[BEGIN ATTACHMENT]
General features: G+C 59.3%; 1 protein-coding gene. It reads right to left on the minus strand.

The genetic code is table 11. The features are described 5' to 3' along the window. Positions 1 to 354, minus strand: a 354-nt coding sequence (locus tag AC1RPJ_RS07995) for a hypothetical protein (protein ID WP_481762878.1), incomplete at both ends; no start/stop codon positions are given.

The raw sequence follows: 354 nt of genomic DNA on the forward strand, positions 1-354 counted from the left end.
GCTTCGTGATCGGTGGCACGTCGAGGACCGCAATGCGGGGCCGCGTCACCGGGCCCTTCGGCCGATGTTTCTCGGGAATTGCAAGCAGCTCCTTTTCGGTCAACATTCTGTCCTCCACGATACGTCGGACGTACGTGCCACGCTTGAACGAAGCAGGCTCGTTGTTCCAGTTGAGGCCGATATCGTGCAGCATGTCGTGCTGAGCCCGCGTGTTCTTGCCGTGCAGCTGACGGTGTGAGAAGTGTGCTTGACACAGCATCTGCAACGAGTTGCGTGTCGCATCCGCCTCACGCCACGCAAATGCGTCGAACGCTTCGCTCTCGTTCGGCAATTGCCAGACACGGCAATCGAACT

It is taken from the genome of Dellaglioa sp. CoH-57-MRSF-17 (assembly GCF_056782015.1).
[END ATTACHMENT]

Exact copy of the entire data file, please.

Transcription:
General features: G+C 59.3%; 1 protein-coding gene. It reads right to left on the minus strand.

The genetic code is table 11. The features are described 5' to 3' along the window. Positions 1 to 354, minus strand: a 354-nt coding sequence (locus tag AC1RPJ_RS07995) for a hypothetical protein (protein ID WP_481762878.1), incomplete at both ends; no start/stop codon positions are given.

The raw sequence follows: 354 nt of genomic DNA on the forward strand, positions 1-354 counted from the left end.
GCTTCGTGATCGGTGGCACGTCGAGGACCGCAATGCGGGGCCGCGTCACCGGGCCCTTCGGCCGATGTTTCTCGGGAATTGCAAGCAGCTCCTTTTCGGTCAACATTCTGTCCTCCACGATACGTCGGACGTACGTGCCACGCTTGAACGAAGCAGGCTCGTTGTTCCAGTTGAGGCCGATATCGTGCAGCATGTCGTGCTGAGCCCGCGTGTTCTTGCCGTGCAGCTGACGGTGTGAGAAGTGTGCTTGACACAGCATCTGCAACGAGTTGCGTGTCGCATCCGCCTCACGCCACGCAAATGCGTCGAACGCTTCGCTCTCGTTCGGCAATTGCCAGACACGGCAATCGAACT

It is taken from the genome of Dellaglioa sp. CoH-57-MRSF-17 (assembly GCF_056782015.1).